By John Dewhirst
The City Gent character first appeared in November, 1965 and became a feature of the BCAFC programme cover from March, 1966 until the end of the 1973/74 season. For old git supporters like myself it became a firm favourite at Valley Parade.
Arguably it has lasted the test of time better than any other character introduced to English football during the heady days of World Cup Willy and England ’66. Possibly because Heginbotham was a ‘creator of cuddly characters’ – with his own business manufacturing stuffed teddies – he knew what would make a successful mascot for the club.
Stafford Heginbotham and George Ide had assumed control of BCAFC in October, 1965 at a time when the club was bottom of the fourth division. Anxious to promote the club and signal a fresh start, the board launched a new identity in conjunction with a programme redesign mid-season. The immediate impact was limited given that the club finished the 1965/66 season in second to bottom position and Heginbotham acknowledged his frustration in an open letter to supporters published in the Aldershot programme on 30 April, 1966.
Twelve days later the Wrexham fixture attracted a then record low crowd of only 1,353. Who could have imagined regular crowds of 18,000 fifty years later?
Nevertheless, a momentum for change had been established with a modernisation programme at Valley Parade that would include changes to the ground itself. During the next four seasons Heginbotham achieved a doubling of the average attendance from just over four thousand in 1965/66. This was the age of ‘City Gent Progressivism’.
The 1966 World Cup tournament in England had a major impact in the emergence of new identities among English clubs. The World Cup Willy character inspired the City Gent at Valley Parade. Reputedly a caricature of the then chairman, Stafford Heginbotham, it was introduced to Valley Parade in November, 1965 where it was used on posters advertising forthcoming games. The character later appeared on the cover of the club programme on 16 March, 1966. At the time Heginbotham was only 33 years old which explains the fresh face of the City Gent.
Given Heginbotham’s business background it is surprising that he didn’t make more of the City Gent character beyond its application on the programme, pennants or badges. However that was the full extent of merchandising at most lower division clubs for another decade. At Valley Parade the impact of the City Gent was in promoting a fresh start and Heginbotham could claim success, not least with the club’s first promotion in forty years in the 1968/69 season.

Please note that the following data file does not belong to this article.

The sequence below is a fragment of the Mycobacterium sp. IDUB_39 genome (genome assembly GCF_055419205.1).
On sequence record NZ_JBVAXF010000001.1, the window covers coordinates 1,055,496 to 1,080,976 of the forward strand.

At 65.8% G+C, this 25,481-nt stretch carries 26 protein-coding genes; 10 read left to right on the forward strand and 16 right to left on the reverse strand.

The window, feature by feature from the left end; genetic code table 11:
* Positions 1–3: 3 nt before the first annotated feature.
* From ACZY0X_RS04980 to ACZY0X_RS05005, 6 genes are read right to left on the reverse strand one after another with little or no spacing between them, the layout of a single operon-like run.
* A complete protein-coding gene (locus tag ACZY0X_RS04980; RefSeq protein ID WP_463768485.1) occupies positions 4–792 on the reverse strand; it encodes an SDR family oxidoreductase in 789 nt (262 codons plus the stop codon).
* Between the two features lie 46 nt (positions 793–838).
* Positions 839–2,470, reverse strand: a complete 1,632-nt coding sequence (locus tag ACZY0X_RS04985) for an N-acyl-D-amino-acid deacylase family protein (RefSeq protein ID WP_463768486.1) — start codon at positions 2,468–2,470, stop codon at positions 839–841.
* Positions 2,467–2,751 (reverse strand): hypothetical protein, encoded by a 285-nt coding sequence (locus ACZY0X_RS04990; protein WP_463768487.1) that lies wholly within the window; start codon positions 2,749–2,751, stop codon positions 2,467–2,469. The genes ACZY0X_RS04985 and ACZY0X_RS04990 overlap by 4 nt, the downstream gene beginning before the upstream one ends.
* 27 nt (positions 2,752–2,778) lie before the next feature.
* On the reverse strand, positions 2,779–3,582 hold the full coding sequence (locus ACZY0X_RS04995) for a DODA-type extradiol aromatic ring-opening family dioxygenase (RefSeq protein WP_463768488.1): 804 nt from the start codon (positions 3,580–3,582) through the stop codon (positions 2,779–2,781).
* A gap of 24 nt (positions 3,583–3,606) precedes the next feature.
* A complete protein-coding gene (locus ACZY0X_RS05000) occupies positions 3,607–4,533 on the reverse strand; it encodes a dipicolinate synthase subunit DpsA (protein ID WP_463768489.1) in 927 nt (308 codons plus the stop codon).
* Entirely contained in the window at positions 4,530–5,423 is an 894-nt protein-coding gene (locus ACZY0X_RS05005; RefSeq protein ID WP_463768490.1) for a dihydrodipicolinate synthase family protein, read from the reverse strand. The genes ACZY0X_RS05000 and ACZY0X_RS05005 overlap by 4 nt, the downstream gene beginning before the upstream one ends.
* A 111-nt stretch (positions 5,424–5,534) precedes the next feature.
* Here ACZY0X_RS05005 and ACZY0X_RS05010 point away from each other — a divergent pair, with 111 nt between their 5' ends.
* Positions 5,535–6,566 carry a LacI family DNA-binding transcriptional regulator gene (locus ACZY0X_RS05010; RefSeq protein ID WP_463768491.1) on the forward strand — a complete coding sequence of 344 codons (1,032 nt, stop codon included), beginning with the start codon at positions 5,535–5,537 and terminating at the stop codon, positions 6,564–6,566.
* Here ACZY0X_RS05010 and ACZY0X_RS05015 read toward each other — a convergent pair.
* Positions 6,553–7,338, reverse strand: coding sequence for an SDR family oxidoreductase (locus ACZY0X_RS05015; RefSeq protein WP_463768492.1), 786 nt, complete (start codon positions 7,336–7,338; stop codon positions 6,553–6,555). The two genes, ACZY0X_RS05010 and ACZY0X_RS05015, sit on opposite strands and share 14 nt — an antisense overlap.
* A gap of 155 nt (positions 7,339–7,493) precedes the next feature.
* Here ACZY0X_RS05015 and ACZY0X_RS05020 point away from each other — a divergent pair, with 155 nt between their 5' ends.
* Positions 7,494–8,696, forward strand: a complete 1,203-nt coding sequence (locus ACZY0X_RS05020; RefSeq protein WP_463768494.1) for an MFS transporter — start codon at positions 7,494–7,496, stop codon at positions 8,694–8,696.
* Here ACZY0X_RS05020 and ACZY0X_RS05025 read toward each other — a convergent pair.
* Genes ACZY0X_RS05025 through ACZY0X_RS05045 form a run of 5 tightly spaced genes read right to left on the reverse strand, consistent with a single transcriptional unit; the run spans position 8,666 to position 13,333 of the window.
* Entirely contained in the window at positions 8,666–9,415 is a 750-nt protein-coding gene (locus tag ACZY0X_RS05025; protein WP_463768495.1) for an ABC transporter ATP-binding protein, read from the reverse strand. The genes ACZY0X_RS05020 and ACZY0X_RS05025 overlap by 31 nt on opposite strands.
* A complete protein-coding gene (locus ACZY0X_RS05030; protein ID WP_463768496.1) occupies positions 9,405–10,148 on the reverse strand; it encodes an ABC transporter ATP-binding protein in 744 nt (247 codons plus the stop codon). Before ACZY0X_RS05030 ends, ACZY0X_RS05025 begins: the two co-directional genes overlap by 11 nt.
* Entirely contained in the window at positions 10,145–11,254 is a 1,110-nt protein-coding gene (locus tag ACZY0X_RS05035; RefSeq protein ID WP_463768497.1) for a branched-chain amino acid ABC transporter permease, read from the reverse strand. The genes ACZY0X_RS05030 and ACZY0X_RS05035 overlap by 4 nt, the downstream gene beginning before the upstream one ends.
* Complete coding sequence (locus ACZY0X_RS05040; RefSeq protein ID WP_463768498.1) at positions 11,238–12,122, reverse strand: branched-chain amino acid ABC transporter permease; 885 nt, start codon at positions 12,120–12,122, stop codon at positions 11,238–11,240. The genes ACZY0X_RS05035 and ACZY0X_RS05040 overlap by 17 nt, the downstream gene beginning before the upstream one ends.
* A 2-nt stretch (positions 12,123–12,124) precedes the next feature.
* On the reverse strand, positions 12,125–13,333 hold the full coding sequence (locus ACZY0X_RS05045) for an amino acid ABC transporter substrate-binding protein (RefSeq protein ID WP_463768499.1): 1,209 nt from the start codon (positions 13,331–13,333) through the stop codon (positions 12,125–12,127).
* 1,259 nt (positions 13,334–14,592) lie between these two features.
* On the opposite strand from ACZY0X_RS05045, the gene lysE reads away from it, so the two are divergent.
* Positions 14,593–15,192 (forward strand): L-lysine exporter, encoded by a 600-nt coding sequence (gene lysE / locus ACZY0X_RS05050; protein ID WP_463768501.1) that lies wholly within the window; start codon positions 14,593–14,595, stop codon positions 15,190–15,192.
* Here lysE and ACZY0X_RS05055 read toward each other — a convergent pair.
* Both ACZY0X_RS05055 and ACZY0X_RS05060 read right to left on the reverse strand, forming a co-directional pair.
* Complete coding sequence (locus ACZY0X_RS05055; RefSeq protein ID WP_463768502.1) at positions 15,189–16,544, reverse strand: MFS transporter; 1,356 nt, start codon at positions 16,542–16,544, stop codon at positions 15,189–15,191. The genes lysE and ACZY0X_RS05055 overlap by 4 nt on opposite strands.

Beyond any doubt the City Gent character proved popular with supporters and it was the unanimous choice of title for the supporters’ magazine when it was launched in 1984. The City Gent was also a common choice for a tattoo design among a good number of fans but there was an alarming inconsistency as to how the character was depicted.
In the late 1960s BCAFC applied the City Gent on printed matter such that it served as the de facto club crest. This was as much a reflection of the character’s popularity as a degree of self-promotion by Stafford Heginbotham himself. How many other clubs had an identity so closely associated with their chairman?
The City Gent character symbolised a more modern alternative to the bantam identity that it superseded and the portrayal of a character with bowler hat and briefcase also implied that Bradford meant business (a slogan later adopted by the local chamber of commerce in conjunction with Bradford Corporation, to promote the city). It is quite possible that Stafford Heginbotham saw himself as the personification of a modern entrepreneur and hence the City Gent was also a narcissistic expression. Even Geoffrey Richmond did nothing similar.